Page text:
It is startling that whilst the vast majority of firms recruited in the past year that 4 out of 5 of them struggled to get the skills they require for their business.  This comes at a time when migrant labour is leaving, when a new migration policy restricts the ability to recruit and firms are being taxed for Apprenticeships without the right to invest this money into developing their own people.

 

A year ago 21% of businesses could see Brexit as being a success.  This has now sunk to only 6%.  Very few are convinced of any of the arguments put forward, particularly those promoting a No Deal exit.  Indeed, half of firms say that Brexit is already having a negative impact on their business and two thirds are say that it is a barrier to growth.  These are people who understand the practicalities of trading in markets at home and abroad.   Those who want Brexit to be a success need to start listening to these businesses or face the prospect of job losses in the mouth of May’s Council elections.”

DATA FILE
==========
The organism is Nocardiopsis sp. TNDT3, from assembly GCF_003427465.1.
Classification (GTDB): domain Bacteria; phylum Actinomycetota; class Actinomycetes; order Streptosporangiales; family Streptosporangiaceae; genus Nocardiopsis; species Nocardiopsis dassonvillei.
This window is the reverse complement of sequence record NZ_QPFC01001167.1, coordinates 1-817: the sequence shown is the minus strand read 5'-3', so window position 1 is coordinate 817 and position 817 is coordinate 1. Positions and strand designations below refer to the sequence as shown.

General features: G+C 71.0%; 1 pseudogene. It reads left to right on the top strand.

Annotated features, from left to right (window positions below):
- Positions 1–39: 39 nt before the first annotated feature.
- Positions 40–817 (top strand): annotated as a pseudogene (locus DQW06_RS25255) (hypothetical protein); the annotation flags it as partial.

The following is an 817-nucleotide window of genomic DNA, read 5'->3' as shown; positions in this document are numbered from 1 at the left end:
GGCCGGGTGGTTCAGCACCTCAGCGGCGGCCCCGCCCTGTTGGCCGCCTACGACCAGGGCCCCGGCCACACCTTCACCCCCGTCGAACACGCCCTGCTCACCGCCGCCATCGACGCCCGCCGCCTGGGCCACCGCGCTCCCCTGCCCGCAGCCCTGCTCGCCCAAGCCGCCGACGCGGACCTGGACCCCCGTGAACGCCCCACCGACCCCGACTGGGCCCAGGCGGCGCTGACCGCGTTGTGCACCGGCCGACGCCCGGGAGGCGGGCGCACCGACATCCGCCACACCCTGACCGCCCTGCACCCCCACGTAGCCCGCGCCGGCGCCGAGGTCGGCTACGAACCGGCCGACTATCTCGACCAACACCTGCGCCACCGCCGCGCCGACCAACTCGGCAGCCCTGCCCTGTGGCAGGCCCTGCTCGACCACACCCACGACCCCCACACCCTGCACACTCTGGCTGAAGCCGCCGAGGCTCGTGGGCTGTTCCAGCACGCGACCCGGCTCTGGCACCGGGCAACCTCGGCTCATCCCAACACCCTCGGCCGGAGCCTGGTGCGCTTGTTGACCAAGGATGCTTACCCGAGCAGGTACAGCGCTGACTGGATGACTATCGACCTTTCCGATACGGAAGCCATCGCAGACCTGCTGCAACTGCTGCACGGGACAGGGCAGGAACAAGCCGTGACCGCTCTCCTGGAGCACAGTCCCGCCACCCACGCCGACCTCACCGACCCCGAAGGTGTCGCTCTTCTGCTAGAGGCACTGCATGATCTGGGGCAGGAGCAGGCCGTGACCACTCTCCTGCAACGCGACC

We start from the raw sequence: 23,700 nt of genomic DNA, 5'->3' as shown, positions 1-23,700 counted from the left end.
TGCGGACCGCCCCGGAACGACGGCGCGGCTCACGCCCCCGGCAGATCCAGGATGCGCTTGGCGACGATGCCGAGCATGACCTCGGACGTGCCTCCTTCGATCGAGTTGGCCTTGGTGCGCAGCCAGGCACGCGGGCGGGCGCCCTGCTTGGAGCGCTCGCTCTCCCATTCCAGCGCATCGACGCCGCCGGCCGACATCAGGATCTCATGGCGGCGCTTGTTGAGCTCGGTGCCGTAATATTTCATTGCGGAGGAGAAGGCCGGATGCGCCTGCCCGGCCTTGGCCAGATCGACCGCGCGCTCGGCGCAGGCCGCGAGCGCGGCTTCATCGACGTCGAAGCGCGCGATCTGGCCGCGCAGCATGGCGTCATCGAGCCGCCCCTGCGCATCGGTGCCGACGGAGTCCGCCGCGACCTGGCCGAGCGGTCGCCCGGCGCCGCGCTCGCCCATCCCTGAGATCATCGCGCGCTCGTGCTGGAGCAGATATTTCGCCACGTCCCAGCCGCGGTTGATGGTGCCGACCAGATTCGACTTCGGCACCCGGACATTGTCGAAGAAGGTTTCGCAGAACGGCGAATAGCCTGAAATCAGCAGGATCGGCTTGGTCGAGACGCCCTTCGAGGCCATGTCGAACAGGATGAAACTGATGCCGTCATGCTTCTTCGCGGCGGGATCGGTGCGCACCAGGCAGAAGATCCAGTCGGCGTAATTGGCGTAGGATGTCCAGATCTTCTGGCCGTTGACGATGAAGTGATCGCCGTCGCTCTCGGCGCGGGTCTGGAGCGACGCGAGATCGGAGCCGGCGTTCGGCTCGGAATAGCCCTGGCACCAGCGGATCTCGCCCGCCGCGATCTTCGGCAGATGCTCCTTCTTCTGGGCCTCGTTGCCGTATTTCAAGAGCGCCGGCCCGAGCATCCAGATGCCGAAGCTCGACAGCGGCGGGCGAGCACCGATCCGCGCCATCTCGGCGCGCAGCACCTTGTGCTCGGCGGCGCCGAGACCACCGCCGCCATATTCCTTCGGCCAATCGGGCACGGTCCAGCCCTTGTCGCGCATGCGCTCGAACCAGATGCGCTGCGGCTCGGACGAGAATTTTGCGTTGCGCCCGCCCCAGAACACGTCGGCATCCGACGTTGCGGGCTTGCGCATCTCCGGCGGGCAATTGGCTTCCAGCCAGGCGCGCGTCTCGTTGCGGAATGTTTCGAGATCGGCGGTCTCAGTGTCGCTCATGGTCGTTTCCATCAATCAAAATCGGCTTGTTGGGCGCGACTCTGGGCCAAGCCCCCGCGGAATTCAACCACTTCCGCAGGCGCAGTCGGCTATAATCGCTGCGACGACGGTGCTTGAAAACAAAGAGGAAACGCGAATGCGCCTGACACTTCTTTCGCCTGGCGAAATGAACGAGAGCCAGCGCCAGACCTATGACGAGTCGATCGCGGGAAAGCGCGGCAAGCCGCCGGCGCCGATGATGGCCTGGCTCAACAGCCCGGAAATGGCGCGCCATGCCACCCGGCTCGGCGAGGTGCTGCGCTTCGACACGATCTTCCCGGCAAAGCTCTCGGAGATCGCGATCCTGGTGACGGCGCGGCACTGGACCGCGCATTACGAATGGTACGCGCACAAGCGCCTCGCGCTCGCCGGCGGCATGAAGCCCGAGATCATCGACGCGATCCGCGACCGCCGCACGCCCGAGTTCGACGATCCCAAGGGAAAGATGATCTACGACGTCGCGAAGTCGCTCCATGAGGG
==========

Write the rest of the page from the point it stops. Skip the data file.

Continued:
James Donnelly, Corporate Partner, Tughans, adds, “The generally positive mood revealed in the survey is encouraging despite the many real and potential challenges the sector is facing.

 

With the majority of surveyed businesses (89%) actively recruiting, it remains a concern that 81% have found difficulty in recruiting the skills required and that 21% are turning down potential business opportunities as a result.  Whilst the sector is doing its best to mitigate against the skills deficit, there is no doubt that a restoration of local government would be of great benefit to address this.”

 

The Manufacturing NI and Tughans manufacturing survey was carried out in December 2018 by Perceptive Insight.  Respondents represented companies from across Northern Ireland including those employing up to 1000 with the majority in the 10-49 bracket.  The top three manufacturing sectors who completed the survey were machinery and equipment; wood, paper products and printing; other manufacturing and repair.